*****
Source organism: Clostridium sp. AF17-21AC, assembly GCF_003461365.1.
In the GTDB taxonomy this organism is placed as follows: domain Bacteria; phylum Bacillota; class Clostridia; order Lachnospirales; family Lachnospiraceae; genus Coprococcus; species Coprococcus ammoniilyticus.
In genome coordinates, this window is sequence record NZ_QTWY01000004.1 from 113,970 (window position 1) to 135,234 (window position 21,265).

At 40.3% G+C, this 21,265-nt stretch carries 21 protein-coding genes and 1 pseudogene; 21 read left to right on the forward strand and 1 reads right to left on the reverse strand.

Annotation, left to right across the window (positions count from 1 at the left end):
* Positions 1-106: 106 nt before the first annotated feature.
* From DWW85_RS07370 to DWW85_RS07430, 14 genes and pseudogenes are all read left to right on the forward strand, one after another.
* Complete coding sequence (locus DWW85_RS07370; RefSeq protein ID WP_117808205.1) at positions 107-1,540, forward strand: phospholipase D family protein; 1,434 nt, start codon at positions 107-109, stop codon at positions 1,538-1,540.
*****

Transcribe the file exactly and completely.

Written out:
Source organism: Clostridium sp. AF17-21AC, assembly GCF_003461365.1.
In the GTDB taxonomy this organism is placed as follows: domain Bacteria; phylum Bacillota; class Clostridia; order Lachnospirales; family Lachnospiraceae; genus Coprococcus; species Coprococcus ammoniilyticus.
In genome coordinates, this window is sequence record NZ_QTWY01000004.1 from 113,970 (window position 1) to 135,234 (window position 21,265).

At 40.3% G+C, this 21,265-nt stretch carries 21 protein-coding genes and 1 pseudogene; 21 read left to right on the forward strand and 1 reads right to left on the reverse strand.

Annotation, left to right across the window (positions count from 1 at the left end):
* Positions 1-106: 106 nt before the first annotated feature.
* From DWW85_RS07370 to DWW85_RS07430, 14 genes and pseudogenes are all read left to right on the forward strand, one after another.
* Complete coding sequence (locus DWW85_RS07370; RefSeq protein ID WP_117808205.1) at positions 107-1,540, forward strand: phospholipase D family protein; 1,434 nt, start codon at positions 107-109, stop codon at positions 1,538-1,540.